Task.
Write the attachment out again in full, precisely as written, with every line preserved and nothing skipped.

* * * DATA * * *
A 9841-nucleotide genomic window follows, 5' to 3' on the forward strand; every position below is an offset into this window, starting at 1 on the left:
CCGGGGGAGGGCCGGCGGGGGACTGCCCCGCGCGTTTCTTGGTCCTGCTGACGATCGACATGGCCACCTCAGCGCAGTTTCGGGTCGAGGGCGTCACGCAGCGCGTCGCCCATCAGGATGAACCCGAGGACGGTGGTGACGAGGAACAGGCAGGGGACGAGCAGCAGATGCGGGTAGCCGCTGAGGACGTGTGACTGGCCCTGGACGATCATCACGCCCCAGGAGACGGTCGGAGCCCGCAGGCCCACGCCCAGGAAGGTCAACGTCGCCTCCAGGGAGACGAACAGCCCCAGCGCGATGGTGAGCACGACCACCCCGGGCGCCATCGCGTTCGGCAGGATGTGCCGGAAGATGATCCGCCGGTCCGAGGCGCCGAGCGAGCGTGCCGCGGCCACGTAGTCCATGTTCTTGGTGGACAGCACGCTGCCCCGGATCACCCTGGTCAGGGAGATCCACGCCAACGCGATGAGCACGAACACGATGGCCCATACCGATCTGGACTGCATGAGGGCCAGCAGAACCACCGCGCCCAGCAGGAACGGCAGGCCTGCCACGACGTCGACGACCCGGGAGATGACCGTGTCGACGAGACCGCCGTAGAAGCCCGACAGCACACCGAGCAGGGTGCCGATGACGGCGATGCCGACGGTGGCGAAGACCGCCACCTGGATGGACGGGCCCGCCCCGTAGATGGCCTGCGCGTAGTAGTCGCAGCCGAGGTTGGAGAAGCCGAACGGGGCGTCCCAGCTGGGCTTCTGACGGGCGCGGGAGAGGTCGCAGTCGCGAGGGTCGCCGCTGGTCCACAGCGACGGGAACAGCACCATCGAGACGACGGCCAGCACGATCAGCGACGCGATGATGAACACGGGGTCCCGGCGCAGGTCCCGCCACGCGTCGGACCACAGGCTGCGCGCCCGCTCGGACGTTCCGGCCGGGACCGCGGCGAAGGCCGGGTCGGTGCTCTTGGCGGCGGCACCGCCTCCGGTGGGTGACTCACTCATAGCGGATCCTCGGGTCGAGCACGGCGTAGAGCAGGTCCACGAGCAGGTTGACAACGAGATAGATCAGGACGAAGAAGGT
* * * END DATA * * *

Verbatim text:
A 9841-nucleotide genomic window follows, 5' to 3' on the forward strand; every position below is an offset into this window, starting at 1 on the left:
CCGGGGGAGGGCCGGCGGGGGACTGCCCCGCGCGTTTCTTGGTCCTGCTGACGATCGACATGGCCACCTCAGCGCAGTTTCGGGTCGAGGGCGTCACGCAGCGCGTCGCCCATCAGGATGAACCCGAGGACGGTGGTGACGAGGAACAGGCAGGGGACGAGCAGCAGATGCGGGTAGCCGCTGAGGACGTGTGACTGGCCCTGGACGATCATCACGCCCCAGGAGACGGTCGGAGCCCGCAGGCCCACGCCCAGGAAGGTCAACGTCGCCTCCAGGGAGACGAACAGCCCCAGCGCGATGGTGAGCACGACCACCCCGGGCGCCATCGCGTTCGGCAGGATGTGCCGGAAGATGATCCGCCGGTCCGAGGCGCCGAGCGAGCGTGCCGCGGCCACGTAGTCCATGTTCTTGGTGGACAGCACGCTGCCCCGGATCACCCTGGTCAGGGAGATCCACGCCAACGCGATGAGCACGAACACGATGGCCCATACCGATCTGGACTGCATGAGGGCCAGCAGAACCACCGCGCCCAGCAGGAACGGCAGGCCTGCCACGACGTCGACGACCCGGGAGATGACCGTGTCGACGAGACCGCCGTAGAAGCCCGACAGCACACCGAGCAGGGTGCCGATGACGGCGATGCCGACGGTGGCGAAGACCGCCACCTGGATGGACGGGCCCGCCCCGTAGATGGCCTGCGCGTAGTAGTCGCAGCCGAGGTTGGAGAAGCCGAACGGGGCGTCCCAGCTGGGCTTCTGACGGGCGCGGGAGAGGTCGCAGTCGCGAGGGTCGCCGCTGGTCCACAGCGACGGGAACAGCACCATCGAGACGACGGCCAGCACGATCAGCGACGCGATGATGAACACGGGGTCCCGGCGCAGGTCCCGCCACGCGTCGGACCACAGGCTGCGCGCCCGCTCGGACGTTCCGGCCGGGACCGCGGCGAAGGCCGGGTCGGTGCTCTTGGCGGCGGCACCGCCTCCGGTGGGTGACTCACTCATAGCGGATCCTCGGGTCGAGCACGGCGTAGAGCAGGTCCACGAGCAGGTTGACAACGAGATAGATCAGGACGAAGAAGGT